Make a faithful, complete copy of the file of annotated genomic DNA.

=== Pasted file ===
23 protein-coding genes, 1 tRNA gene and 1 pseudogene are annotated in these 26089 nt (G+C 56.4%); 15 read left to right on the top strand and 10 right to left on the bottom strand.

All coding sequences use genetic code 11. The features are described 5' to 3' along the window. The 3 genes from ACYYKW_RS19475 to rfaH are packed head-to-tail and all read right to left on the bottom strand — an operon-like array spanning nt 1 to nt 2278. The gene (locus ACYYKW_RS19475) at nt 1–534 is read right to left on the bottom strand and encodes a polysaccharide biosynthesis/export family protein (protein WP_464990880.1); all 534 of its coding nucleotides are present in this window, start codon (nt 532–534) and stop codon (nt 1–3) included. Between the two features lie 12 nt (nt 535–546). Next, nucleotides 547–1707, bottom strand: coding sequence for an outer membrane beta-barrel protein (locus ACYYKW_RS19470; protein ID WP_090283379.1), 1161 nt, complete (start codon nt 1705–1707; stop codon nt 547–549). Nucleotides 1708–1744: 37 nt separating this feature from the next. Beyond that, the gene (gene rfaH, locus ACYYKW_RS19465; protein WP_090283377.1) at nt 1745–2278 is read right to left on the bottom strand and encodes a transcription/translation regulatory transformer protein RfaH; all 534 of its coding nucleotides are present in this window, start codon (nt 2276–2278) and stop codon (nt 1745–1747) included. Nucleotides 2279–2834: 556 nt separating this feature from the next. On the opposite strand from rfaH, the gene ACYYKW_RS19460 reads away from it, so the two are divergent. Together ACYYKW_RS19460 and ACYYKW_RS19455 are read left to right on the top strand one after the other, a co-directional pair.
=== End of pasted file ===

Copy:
23 protein-coding genes, 1 tRNA gene and 1 pseudogene are annotated in these 26089 nt (G+C 56.4%); 15 read left to right on the top strand and 10 right to left on the bottom strand.

All coding sequences use genetic code 11. The features are described 5' to 3' along the window. The 3 genes from ACYYKW_RS19475 to rfaH are packed head-to-tail and all read right to left on the bottom strand — an operon-like array spanning nt 1 to nt 2278. The gene (locus ACYYKW_RS19475) at nt 1–534 is read right to left on the bottom strand and encodes a polysaccharide biosynthesis/export family protein (protein WP_464990880.1); all 534 of its coding nucleotides are present in this window, start codon (nt 532–534) and stop codon (nt 1–3) included. Between the two features lie 12 nt (nt 535–546). Next, nucleotides 547–1707, bottom strand: coding sequence for an outer membrane beta-barrel protein (locus ACYYKW_RS19470; protein ID WP_090283379.1), 1161 nt, complete (start codon nt 1705–1707; stop codon nt 547–549). Nucleotides 1708–1744: 37 nt separating this feature from the next. Beyond that, the gene (gene rfaH, locus ACYYKW_RS19465; protein WP_090283377.1) at nt 1745–2278 is read right to left on the bottom strand and encodes a transcription/translation regulatory transformer protein RfaH; all 534 of its coding nucleotides are present in this window, start codon (nt 2276–2278) and stop codon (nt 1745–1747) included. Nucleotides 2279–2834: 556 nt separating this feature from the next. On the opposite strand from rfaH, the gene ACYYKW_RS19460 reads away from it, so the two are divergent. Together ACYYKW_RS19460 and ACYYKW_RS19455 are read left to right on the top strand one after the other, a co-directional pair.